Father: Douglas Henry Corselis, a Barrister-at-law:
[Douglas died 1 Nov 1930 when his DH.60G Moth G-AAEI crashed and caught fire after he hit the perimeter fence on landing in fog at Stag Lane Aerodrome, Edgware.]
Mother: Helen Mary [ Bendall], of Gaunt Mill, Standlake, Oxford
prev. RAFVR pilot AC/2, LAC 11 Jul 1940 - 14 Feb 1941, based at Carlisle and Cranfield; Assistant ARP Organiser, Wandsworth
prev. exp. 35 hrs in Magister, Oxford
"The reason for my discharge from the RAF was my application to be drafted to a fighter squadron in order that I might avoid the possibility of being ordered to take part in indiscriminate bombing, which I would feel bound to disobey."
[I suppose we should point out that the RAF only allowed its most promising pilots to go for fighter training.]
The Town Clerk for Wandsworth Borough Council (one of his 'referees') said "He is a young man of considerable mental attainment and keen interest. His education at Winchester and work here should fit him for any appointment of responsibility and I have no hesitation in saying he will be thoroughly trustworthy"
Having checked with the Air Ministry to ensure that he was not required by the RAF or for other duties, the ATA invited him for a flight test. The resulting assessment was, "Take-off: Good; General Flying: Poor; Approach and Landing: Fair. Nervous type. 15 hrs for Class 1, Doubtful for Class 2"
Address in 1941: 2 Montague Gardens, London W1
By 27 September, Timothy had completed his Class 1 Technical Course, training in Ground Navigation and Morse Code, and about 25 hrs flying in Magister, Moth and Tutor. He was rated as a pilot of average ability, "but he has made good progress."
He was then cleared to fly Class 1 (light single-engine) aircraft.
d. 10 Oct 1941 (Died in ATA Service) - on his 3rd ferry flight, from Luton to Carlisle, Magister L8286 crashed at Warmanbie House, nr Annan, Dumfries.
He died instantly, from a fractured skull, and inter-cranial haemorrage.
There was "Insufficient evidence to determine the cause of the accident."
Retired Colonel Charles Spencer, the resident of Warmanbie House, said, "I was at the east side of Warmanbie House, when an RAF plane flew over the house from about north-east at a low altitude. I then saw it make a sudden violent swerve towards the north-west and dive out of sight.... In my opinion the engine did not stop prior to the crash." However, other witnesses reported that the plane had circled "a number of times" and the engine did stop before the crash.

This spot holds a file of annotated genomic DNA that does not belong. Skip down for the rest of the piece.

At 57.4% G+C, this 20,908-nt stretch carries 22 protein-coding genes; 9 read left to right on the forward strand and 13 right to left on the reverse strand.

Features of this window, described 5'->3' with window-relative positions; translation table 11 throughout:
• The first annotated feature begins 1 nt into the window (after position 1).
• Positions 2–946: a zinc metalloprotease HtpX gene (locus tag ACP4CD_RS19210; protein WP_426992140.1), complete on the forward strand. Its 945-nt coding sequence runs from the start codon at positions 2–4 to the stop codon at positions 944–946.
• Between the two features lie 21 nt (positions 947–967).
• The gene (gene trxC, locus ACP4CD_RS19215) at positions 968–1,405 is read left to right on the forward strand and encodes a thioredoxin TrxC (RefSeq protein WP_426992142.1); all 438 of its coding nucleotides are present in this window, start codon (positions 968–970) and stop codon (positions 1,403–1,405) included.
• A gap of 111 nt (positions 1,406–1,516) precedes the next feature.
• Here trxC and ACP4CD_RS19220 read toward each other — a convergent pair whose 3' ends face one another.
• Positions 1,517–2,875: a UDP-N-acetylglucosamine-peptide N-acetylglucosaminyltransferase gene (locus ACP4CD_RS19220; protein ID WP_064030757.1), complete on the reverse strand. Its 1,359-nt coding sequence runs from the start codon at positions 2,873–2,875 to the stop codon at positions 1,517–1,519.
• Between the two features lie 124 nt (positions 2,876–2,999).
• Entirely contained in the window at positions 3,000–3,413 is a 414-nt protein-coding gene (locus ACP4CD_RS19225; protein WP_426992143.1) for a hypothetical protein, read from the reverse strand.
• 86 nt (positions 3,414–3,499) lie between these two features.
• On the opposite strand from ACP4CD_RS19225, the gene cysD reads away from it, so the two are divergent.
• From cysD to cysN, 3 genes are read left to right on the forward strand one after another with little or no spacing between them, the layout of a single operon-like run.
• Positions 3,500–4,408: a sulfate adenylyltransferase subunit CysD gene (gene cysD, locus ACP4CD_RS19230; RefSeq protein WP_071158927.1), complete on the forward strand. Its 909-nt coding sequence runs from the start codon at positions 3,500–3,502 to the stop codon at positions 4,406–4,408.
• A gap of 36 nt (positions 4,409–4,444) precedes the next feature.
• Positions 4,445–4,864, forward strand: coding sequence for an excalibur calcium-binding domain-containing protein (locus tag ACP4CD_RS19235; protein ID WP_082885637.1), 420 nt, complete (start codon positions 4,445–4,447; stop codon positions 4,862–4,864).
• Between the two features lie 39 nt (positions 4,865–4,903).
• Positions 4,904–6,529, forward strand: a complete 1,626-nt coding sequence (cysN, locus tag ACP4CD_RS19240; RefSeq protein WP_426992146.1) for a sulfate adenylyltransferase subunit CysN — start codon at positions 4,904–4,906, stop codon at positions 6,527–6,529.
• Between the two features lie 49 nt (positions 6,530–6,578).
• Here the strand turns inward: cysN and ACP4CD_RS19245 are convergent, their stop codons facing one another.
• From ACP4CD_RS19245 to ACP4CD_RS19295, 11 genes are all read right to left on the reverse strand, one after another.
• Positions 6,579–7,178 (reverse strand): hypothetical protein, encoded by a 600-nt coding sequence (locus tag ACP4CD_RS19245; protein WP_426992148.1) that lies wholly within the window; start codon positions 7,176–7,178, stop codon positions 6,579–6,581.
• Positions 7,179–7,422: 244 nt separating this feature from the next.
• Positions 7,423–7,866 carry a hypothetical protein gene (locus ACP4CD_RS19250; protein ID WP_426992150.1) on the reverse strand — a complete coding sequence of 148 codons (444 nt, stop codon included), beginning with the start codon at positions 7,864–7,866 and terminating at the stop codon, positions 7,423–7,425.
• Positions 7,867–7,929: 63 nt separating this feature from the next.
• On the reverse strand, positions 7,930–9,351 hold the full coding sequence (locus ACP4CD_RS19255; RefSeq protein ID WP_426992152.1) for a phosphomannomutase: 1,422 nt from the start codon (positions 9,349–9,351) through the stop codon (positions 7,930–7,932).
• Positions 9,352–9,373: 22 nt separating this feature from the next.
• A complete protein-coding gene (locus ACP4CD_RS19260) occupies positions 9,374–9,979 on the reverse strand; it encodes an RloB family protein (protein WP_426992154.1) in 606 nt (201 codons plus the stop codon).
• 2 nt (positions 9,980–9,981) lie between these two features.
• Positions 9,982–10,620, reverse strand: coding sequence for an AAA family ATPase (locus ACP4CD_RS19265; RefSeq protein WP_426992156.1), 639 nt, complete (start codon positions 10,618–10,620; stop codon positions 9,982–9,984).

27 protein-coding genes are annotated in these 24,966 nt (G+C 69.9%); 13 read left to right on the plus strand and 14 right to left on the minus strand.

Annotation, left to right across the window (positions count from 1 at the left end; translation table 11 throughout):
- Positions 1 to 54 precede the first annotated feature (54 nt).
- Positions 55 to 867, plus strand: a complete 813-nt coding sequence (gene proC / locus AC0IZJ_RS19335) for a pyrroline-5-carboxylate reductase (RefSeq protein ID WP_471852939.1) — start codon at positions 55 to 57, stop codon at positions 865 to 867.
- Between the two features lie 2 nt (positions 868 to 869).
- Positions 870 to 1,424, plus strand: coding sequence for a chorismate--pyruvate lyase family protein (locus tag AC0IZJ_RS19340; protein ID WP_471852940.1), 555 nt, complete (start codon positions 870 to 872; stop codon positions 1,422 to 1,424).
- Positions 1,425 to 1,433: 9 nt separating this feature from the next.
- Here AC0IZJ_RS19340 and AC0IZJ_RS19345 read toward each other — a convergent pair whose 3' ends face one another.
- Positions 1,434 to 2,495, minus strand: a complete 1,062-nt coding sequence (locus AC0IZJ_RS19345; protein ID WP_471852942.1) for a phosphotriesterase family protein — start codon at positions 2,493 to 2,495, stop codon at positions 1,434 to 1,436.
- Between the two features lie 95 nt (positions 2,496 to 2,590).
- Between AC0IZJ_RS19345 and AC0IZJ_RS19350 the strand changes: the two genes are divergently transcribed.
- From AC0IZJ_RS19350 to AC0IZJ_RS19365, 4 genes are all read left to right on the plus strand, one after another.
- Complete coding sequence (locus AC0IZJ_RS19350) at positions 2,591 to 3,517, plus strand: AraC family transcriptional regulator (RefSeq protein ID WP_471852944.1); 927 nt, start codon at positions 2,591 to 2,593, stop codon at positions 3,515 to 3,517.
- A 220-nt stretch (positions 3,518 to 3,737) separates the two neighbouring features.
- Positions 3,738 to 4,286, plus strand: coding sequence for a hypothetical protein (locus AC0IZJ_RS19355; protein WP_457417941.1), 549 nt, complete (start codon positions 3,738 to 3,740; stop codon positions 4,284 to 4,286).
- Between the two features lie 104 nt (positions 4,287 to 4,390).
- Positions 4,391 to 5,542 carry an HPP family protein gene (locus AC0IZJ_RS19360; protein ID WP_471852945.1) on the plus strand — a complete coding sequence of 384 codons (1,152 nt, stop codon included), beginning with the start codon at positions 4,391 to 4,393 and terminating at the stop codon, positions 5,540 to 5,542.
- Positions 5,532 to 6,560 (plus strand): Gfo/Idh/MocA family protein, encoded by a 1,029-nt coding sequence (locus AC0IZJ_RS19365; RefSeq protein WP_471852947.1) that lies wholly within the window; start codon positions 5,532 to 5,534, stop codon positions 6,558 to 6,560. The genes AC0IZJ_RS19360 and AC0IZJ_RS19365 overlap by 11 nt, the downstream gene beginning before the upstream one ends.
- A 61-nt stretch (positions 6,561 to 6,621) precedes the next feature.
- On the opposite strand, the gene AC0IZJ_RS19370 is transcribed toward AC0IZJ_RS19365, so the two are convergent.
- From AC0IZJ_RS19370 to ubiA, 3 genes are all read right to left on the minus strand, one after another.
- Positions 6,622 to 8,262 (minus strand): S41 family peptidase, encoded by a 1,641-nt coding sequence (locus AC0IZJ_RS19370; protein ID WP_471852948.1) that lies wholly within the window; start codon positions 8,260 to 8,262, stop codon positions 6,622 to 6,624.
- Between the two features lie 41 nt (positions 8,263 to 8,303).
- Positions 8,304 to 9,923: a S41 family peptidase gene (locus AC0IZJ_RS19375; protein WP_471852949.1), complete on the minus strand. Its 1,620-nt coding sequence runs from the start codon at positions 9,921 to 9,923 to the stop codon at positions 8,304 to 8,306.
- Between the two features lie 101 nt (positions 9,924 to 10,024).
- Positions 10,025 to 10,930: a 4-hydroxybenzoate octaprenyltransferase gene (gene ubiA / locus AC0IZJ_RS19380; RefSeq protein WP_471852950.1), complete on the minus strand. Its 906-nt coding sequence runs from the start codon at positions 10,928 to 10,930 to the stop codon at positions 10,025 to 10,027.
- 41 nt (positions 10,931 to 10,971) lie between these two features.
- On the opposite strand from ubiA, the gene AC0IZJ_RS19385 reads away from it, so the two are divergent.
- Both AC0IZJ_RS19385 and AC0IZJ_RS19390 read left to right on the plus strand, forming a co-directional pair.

Fellow pilot Percy Olieff also ferried a Magister from Luton to Carlisle that day, and had spoken to Timothy en route, at Sealand. "He told me he had stopped at Worcester to refuel, and I expressed surprise at this as the endurance of the Magister is about 3 hours. S/O Corsellis seemed to be jittery and on enquiry admitted that he had had a night out. I asked him why he had not been to see the Doctor, and he replied that he did feel all right."
His body was cremated in Oxford on 15 October 1941, and his ashes were scattered from an ATA Anson over heath land between Oxford and Kemble.
"November 7th 1941
Dear Captain Kiek,
It was good of you to let me come to White Waltham - it comforted me to know that Timothy must have been happy in that atmosphere of efficiency & inspiration & aliveness.
I shall not forget how wonderfully patient & sympathetic you were - it was a hateful job for you to have to do but you did it perfectly and I do thank you.
I think it had to be, with Timothy - I felt sure the moment he started flying - just as I felt sure with his father.
I am thankful he was spared any agony.
The £2,000 insurance claim was paid to his mother Helen on 13 Apr 1942.
Oxford DNB: "As with so many servicemen poets of the period, Timothy Corsellis first had his work published by the admirable Keidrich Rhys, himself serving as a gunner in the Royal Artillery. It belongs to the group of air force poets who include Henry Treece, John Pudney, and Vernon Watkins, while remaining distinctive and troubling. An edition of his collected poems has never been published. Corsellis's originality lies in his ability to reveal youthful disappointment with what was offered him. Barely grown up, and lacking his friend Weir's strong sense of cause, he wrote poetry that is a severe indictment of the grim world into which the war cast him.